How to Get Closure on Meeting Topics You Raise

Roger Schwarz

Have you ever raised a topic in a meeting, only to have it disappear into a black hole, never to be seen again? You may have identified a problem you think needed action or asked an important question you needed an answer to. Instead, you left the meeting wondering what it would take to get the team to respond to you.

One of the most common ways that teams undermine their effectiveness in meetings is failing to follow through on topics that a member raises. When you raise a topic and don’t get a response, it can reduce the quality of the team’s performance, your working relationship with team members, and your motivation to contribute to the team.Postit-raise-and-resolve-the-issues-2

If this has happened to you, what led you to not follow through? A common reason is that team members often have a “one leader in a room” mindset. They believe that that there is only one leader in a room—the person who has the most authority—and that that person is solely responsible for ensuring that the meeting process is effective. If you hold this mindset, when you raise a topic in the meeting and no one responds, you wait for the leader to bring the conversation back to your topic. If the leader doesn’t do it, you get frustrated with the other team members for ignoring you and frustrated with the leader for not managing the meeting well. But you don’t take responsibility for getting your topic addressed.

To increase the chance that you get a response, consider operating from a “lead from every chair” mindset. That means you assume everyone in the meeting—including you—shares responsibility for managing the process.

With this mindset in place, here’s a simple principle for getting your meeting comments addressed: If you launch it, land it. Think of your question or comment as a plane—and you are the pilot. Your job is to get the plane off the runway, cover the ground that needs to be covered, and land the plane. This doesn’t mean that you will get the answer you want, just that the issue will be adequately addressed.

Launching the Topic
Here are some actions to take to get your topic off the runway:

  • Ask people for their responses. Say something like, “I’d like to hear what each of you think about my suggestion, so we can figure out whether we should take any action. Can we go around the room and hear from everyone?”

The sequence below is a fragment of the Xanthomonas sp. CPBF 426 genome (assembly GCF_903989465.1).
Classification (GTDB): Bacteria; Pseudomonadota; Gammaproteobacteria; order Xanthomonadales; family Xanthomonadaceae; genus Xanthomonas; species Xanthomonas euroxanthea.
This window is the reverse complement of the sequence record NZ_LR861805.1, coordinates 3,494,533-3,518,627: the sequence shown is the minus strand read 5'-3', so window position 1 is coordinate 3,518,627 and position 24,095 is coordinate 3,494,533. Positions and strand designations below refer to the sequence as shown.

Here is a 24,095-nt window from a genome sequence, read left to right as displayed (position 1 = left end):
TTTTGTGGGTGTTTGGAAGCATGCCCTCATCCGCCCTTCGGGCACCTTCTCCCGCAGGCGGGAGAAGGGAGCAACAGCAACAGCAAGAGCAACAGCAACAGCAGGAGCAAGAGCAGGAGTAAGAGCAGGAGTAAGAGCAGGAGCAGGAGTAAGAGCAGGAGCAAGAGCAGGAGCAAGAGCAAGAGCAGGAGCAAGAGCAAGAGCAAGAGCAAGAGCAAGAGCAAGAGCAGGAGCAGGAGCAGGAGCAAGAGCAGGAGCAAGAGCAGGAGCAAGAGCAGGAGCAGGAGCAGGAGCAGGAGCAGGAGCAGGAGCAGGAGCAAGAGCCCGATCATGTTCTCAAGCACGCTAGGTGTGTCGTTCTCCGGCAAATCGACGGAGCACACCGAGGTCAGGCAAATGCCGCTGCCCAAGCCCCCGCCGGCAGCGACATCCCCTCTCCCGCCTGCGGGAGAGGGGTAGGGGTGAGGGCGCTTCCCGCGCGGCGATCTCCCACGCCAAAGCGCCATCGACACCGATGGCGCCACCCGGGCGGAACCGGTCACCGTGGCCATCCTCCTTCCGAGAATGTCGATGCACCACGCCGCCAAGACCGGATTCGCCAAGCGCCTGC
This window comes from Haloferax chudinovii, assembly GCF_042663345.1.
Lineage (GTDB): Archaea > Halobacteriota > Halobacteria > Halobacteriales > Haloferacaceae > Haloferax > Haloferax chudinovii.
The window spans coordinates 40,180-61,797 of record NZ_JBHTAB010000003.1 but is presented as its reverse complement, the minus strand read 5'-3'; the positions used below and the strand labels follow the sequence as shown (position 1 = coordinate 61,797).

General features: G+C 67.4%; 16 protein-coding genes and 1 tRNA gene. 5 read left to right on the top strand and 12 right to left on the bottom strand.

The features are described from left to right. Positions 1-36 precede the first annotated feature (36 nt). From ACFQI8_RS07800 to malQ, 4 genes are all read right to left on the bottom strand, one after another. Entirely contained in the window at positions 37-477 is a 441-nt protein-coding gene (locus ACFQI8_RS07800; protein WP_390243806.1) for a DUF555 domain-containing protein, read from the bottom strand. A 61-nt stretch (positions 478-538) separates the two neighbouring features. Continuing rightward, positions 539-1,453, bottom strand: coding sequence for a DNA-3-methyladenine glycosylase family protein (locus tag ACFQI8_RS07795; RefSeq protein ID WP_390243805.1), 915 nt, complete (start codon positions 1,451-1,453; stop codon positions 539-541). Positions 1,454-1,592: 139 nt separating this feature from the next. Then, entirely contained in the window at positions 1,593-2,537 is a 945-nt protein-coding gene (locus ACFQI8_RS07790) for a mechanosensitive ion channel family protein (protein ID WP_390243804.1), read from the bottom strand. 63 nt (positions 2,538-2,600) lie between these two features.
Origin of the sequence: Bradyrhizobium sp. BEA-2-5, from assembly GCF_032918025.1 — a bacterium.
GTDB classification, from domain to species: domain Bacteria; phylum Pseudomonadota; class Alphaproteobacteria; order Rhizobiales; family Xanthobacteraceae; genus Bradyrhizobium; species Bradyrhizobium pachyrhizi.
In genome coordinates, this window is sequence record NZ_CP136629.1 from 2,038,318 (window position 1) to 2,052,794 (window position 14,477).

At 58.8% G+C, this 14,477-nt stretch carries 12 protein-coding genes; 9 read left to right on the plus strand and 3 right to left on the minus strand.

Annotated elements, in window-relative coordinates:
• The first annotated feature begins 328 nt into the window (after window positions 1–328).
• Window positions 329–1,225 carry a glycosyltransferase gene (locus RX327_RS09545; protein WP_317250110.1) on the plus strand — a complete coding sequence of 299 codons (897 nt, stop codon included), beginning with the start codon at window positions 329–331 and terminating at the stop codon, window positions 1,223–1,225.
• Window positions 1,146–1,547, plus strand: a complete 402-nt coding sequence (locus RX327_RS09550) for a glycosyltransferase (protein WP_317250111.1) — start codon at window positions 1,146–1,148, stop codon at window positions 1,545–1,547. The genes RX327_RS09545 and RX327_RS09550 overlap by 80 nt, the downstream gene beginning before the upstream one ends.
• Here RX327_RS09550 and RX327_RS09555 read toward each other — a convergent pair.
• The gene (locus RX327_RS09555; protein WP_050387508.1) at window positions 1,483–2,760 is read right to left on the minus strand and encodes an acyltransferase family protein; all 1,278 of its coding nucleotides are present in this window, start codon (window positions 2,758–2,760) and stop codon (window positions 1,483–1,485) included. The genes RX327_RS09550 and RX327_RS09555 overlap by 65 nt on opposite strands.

• Ask to put the topic on the agenda. Sometimes people may ignore your comment because they don’t see how it’s related to the meeting topic. If your comment isn’t related, or is related but can be addressed separately from the current topic, ask if you can add it to the agenda.
  • Test your inference about why members aren’t responding. If you think people aren’t responding because it’s a difficult topic to address, it may take too much time, or for some other reason, test your inference. Say something like, “Justin, from your sigh, I’m thinking you’re concerned this is too big an issue to tackle in this meeting. Is that what you’re thinking or something else?” If people are simply not responding and not offering any nonverbal reaction, you can say, “When I made my comment, no one said anything. Help me understand, how should I interpret the silence?”

All of the actions above get the conversation started, but you still need to get out all the relevant information and then come to an agreement—land the plane.

Landing the Topic
When it’s time to get closure on the topic, make sure you check with everyone. Without an explicit check, you may leave the meeting believing there is agreement when there isn’t.

Don’t ask, “Does everyone agree?” or “Can everyone support this?” No one is everyone, so a member who disagrees may say nothing and you will mistakenly take silence for consent. There are two clear ways to check for agreement:

  • Check whether each member agrees. Say something like, “It sounds like we may have agreement to support the start the program next quarter. I’m going to quickly go around the room and to ask if you can support this.” Then you ask each person in the meeting who is part of the decision. Some teams have an agreed upon method of responding to these questions, such as holding up between zero and four fingers, with each representing a greater level of commitment.
  • Check if any member does not agree. Say something like, “It sounds like we may have agreement to support the start the program next quarter. Let me check: Is there anyone who does not support starting the program next quarter?”

I prefer the first approach for small groups or for important decisions. It can take a little more time, but asking each person to respond verbally or visually is asking for a more explicit sign of commitment. It also enables you to watch how each person responds and follow up if you think they have any concerns.

By using the principle “If you launch it, land it,” you increase the chance of getting answers, help your team use its time well, and serve as a model for others.

originally published October 2015